The first time I had green mango salad (or goi xoai xanh in Vietnamese) was only last December. I was in Danang, and my food guide, Lena T., took us to a small family-run shop serving snacks like grilled rice paper topped with pâté and a fried quail egg. This is where I had green mango salad dressed in a sweet, syrupy fish sauce. It was simple yet bursting with flavor, and I knew I’d have to try recreating this dish back home. That’s what I love about traveling—to be
Easter has come and gone, and now you’re stuck with a dozen hard-boiled eggs. You can be healthy and eat two at a time for a quick breakfast or one as a mid-morning snack, but that’s boring. How about an egg salad sandwich instead? Quick and easy, egg salad is a make-ahead item that you can leave in your refrigerator for the week and use as you go. You can even dump some in a bowl and eat straight-up with a spoon for a light meal. It’s the ultimate lazy
I usually post on Tuesdays, but I didn’t get this week’s entry up in time yesterday. And no, it wasn’t because it was Tax Day. (A tangential tax story: the hubs and I sat down to do our taxes last weekend, and with my Canadian cooking show, ”Four Senses,” it got to being way over our heads, so we had to call up our CPA again and implore her to file an extension and do our taxes. I can manage my way around sharp knives, but I’m completely lost when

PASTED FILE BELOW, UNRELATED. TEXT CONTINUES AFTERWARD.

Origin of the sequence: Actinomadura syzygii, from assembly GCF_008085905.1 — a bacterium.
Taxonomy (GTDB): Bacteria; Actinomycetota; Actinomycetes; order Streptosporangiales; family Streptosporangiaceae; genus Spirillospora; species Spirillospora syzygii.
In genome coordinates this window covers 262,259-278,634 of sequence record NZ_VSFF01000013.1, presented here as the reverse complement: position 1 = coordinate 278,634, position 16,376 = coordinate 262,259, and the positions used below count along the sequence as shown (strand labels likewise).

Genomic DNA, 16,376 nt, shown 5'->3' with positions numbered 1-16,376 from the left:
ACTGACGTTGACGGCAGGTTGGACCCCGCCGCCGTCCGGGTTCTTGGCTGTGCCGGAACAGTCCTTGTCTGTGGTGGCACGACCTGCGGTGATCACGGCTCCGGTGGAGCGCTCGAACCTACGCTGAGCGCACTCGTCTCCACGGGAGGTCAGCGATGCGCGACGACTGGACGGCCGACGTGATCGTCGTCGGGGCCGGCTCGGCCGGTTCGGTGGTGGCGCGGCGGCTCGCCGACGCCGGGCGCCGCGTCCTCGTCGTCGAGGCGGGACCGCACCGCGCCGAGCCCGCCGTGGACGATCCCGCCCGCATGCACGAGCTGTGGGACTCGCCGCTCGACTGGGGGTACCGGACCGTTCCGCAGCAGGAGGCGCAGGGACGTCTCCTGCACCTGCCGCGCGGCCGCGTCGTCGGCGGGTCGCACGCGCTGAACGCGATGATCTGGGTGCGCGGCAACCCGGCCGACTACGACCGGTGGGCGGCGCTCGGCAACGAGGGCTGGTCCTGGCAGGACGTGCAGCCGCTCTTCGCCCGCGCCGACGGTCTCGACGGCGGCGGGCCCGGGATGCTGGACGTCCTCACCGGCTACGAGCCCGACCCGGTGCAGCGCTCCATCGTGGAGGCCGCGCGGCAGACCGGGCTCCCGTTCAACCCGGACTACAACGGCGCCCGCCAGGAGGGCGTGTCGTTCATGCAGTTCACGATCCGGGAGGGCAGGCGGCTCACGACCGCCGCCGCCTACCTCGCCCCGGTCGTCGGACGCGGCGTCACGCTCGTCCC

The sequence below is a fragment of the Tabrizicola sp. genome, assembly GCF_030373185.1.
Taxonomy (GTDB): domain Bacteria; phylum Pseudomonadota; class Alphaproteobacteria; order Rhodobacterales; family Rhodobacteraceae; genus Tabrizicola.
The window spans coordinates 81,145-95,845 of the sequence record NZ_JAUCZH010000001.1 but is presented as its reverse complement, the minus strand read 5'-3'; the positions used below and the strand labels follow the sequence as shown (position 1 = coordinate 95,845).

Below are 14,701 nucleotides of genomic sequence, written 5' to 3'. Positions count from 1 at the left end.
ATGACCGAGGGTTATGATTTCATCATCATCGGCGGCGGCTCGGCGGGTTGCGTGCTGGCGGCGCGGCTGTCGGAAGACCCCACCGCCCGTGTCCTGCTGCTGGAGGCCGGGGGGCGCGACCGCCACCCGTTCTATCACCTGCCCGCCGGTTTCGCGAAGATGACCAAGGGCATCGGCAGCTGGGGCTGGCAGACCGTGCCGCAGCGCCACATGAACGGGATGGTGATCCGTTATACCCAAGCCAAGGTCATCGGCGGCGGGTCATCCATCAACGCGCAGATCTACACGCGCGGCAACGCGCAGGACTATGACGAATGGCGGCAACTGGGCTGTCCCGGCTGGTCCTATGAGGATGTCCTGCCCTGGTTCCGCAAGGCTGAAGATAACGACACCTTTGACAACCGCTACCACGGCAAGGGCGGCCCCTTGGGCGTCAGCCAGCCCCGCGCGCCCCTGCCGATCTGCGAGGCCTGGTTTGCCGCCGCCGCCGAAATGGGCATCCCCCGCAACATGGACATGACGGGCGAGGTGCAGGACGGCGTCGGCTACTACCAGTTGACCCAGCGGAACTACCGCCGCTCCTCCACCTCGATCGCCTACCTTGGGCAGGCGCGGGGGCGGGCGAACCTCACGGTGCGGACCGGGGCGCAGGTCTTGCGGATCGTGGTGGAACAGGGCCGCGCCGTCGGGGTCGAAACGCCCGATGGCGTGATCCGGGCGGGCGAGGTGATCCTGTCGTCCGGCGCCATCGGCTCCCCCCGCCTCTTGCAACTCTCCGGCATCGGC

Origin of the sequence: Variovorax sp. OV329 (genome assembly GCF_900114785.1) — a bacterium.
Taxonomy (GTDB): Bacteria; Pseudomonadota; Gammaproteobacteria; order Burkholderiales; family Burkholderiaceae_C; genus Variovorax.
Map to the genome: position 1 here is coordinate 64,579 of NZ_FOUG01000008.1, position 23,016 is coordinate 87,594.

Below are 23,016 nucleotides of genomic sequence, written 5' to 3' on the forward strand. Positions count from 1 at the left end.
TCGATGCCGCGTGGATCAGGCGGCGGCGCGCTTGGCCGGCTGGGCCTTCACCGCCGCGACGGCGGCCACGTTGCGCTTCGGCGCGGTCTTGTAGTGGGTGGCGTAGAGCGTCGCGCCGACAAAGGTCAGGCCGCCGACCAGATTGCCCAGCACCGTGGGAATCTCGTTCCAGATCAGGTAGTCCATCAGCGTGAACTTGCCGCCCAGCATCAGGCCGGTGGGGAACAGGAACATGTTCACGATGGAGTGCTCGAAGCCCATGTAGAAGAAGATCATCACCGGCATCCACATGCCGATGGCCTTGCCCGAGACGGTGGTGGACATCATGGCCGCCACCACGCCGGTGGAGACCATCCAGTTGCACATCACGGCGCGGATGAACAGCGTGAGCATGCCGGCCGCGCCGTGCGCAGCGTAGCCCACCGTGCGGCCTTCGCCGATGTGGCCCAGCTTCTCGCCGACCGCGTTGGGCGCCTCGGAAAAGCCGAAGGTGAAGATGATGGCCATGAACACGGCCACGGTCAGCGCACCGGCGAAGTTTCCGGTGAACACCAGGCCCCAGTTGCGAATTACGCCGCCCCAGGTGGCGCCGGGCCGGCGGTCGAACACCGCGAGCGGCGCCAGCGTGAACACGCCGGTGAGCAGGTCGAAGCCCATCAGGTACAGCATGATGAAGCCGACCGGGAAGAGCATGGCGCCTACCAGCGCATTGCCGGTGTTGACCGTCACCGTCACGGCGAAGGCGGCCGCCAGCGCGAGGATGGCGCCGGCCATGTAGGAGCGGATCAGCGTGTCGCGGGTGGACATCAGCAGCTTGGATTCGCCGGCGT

It’s August, and that means it’s the dead middle of the dog days of summer. So what do you do with these dog days? You eat cold fish, that’s what. And not just cold fish but raw fish. In a recent “MasterChef” episode, Felix lovingly assigned me a beautiful whole salmon. Salmon is one of those fish that I love to eat raw but can’t stand cooked. In the form of sushi or sashimi, I gobble it up. Even smoked, I’ll throw it on some bread with cheese and herbs.
Brussels sprouts, as they’re named, are of Belgian and Roman origin. They resemble miniature heads of cabbage, and while that may not sound appealing, Brussels sprouts are one of my favorite vegetables of late. They’re nutritious and delicious with their anti-cancer properties and earthy, nutty flavor. Overcook them, and they’ll be gross. But when made right, Brussels sprouts offer just the right balance of texture: tender yet crispy. So forget those soggy, bland, dull gray Brussels sprouts of yesteryear. Roast and/or broil them, and you’ll get some stellar sprouts. My